Water system calls into question dog park location

By DEBRA HAIGHT

Daily Star Contributor

 

BUCHANAN – The location of the city of Buchanan’s proposed dog park is once again being called into question by a Buchanan city commissioner.

Commissioner Dan Vigansky raised his concerns Monday during a discussion of the city’s water system infrastructure needs.

Commissioners voted in October, with Vigansky dissenting, to change the location of the proposed park from the Victory Street area to the former Renhack Field in the McCoy Creek Recreation Area.

Fundraising efforts are continuing to get enough money to establish the dog park.

On Monday, Vigansky raised his concerns again after Water Superintendent Scott Desenberg said he opposed locating the dog park there as it is so close to three of the city’s water wells.

“I’ve made my opinion clear. I don’t think it’s a good idea,” Desenberg said when asked by Vigansky about the dog park location.

Desenberg said he does not think a new water well should be drilled in the area where three wells already exist not only because of the new dog park, but also because he thinks the city would be better served by locating a new well in a different location.

“If those wells were contaminated, the new one wouldn’t be,” he said.

City Manager William Marx took a different view on the dog park. He reported that he had contacted Michigan Department of Environmental Quality officials, who said there would not be a problem with locating the dog park near the water wells as long as the wells are 200 or more feet away. He said the closest water wells are 500 feet away.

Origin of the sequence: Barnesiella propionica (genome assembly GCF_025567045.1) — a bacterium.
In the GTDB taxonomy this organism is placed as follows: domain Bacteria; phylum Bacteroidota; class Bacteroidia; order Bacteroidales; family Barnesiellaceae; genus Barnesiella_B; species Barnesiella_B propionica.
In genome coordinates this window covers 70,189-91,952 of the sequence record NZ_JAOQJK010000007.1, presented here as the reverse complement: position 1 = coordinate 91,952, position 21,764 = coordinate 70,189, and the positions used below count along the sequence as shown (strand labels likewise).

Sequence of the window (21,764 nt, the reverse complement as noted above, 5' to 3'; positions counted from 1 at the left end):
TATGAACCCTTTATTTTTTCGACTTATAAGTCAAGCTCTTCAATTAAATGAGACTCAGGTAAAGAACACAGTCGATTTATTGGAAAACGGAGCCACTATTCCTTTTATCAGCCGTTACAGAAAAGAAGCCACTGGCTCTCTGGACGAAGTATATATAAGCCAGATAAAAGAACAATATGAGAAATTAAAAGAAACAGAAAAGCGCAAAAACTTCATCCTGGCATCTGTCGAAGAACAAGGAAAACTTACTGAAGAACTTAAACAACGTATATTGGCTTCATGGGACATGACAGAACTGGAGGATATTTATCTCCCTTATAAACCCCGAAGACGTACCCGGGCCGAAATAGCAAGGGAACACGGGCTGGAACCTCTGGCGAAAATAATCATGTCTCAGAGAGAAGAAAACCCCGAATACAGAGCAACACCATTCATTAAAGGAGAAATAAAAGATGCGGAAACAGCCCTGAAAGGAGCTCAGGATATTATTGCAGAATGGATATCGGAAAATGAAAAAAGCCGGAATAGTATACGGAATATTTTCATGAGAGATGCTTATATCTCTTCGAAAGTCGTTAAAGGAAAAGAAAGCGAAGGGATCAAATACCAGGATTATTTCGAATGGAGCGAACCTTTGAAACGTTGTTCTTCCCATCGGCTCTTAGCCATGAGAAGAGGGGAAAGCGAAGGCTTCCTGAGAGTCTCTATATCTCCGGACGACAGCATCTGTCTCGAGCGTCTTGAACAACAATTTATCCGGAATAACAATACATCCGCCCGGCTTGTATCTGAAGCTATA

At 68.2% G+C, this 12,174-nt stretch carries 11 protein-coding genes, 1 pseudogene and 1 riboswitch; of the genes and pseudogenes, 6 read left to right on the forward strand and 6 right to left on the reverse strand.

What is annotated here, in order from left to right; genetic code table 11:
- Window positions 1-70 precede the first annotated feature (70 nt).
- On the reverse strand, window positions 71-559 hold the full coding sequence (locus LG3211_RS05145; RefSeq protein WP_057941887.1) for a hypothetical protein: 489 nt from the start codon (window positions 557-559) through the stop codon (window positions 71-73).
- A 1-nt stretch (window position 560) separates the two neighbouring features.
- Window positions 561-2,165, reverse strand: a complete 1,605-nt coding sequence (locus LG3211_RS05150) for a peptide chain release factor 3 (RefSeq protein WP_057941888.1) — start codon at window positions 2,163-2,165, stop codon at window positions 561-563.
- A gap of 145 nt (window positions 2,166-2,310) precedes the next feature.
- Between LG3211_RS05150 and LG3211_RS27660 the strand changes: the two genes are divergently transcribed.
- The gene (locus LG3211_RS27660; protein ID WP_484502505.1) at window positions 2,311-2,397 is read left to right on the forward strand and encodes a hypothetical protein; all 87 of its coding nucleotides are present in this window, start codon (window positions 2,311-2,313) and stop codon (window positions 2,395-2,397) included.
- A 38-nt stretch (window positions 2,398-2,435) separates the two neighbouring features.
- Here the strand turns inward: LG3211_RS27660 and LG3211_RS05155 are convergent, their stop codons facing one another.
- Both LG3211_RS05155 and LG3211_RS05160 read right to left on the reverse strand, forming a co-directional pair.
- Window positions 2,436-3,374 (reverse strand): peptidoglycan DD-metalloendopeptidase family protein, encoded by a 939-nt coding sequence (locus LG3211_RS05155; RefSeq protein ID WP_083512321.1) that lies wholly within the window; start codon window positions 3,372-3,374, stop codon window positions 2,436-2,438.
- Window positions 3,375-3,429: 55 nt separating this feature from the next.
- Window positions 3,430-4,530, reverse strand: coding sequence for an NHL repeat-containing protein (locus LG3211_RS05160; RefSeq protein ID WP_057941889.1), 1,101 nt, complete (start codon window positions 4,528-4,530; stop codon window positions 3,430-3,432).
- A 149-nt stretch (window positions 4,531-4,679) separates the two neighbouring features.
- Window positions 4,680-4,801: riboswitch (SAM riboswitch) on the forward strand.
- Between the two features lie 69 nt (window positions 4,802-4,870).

Vigansky was skeptical of the DEQ’s approval of the dog park location.

“The DEQ were the ones overseeing Flint. That’s not a good recommendation. That’s not credible at all,” he said.

Vigansky tried unsuccessfully to get fellow commissioners to put a hold on the dog park project. Commissioners Patricia Moore and Dale Toerne said it was not on the agenda, and could not be brought up.

Mayor Brenda Hess said she would like more time to look into the issue, and suggested it be put on a future commission meeting agenda.

The new water well is one of the remaining items to be done on the city’s capital improvement plan, approved in January 2016. The city has already completed work on two water towers, and replaced a majority of 1,250 water meters.

Also on Monday, commissioners approved an updated capital improvement plan for 2018 that includes the new water well and the replacement of water mains in a northwest side neighborhood in the next five years. The new well is expected to cost $500,000, while the water main replacement in the Paden Park neighborhood would cost $700,000.

The new plan also includes long-term projects to be done over the next 20 years. Those include upgrading and replacing 30 older fire hydrants at a cost of $6,000 each, and replacing 3 and 4-inch water mains that are 90 to 100 years old, at a cost of more than $3 million.

Desenberg said the city is waiting for the results of the study being done with funds from a Stormwater Asset Management and Wastewater grant to see what work is done first.

“We want to see where the most need is so we can get the most bang for the buck and where we can spend our money the smartest,” he said.

The water system improvements were not the only infrastructure needs discussed Monday. Marx reported that the city has received information from two companies on the upcoming sewage treatment plant upgrades. The commission then set a workshop session for 6 p.m. Monday, Dec. 18, to look over the companies’ information.

Marx said after the meeting that the sewage treatment plant upgrades are expected to cost $7.4 million.

Plans now call for the work to start in 2020 and be done in three years. He said the city has been setting aside money for the project the last few years by raising rates, officials may also apply for grants to get more money to fund it.

In other infrastructure action, the commission accepted a new Wellhead Protection Program Grant to pay for wellhead protection education efforts. The city is getting $3,675 and matching it with another $3,675 in local funds. The grant will pay for everything from placemats given to local restaurants to displays for local schools.

The commission’s Dec. 26 meeting was canceled on a 4-1 vote, with Vigansky voting “no.”

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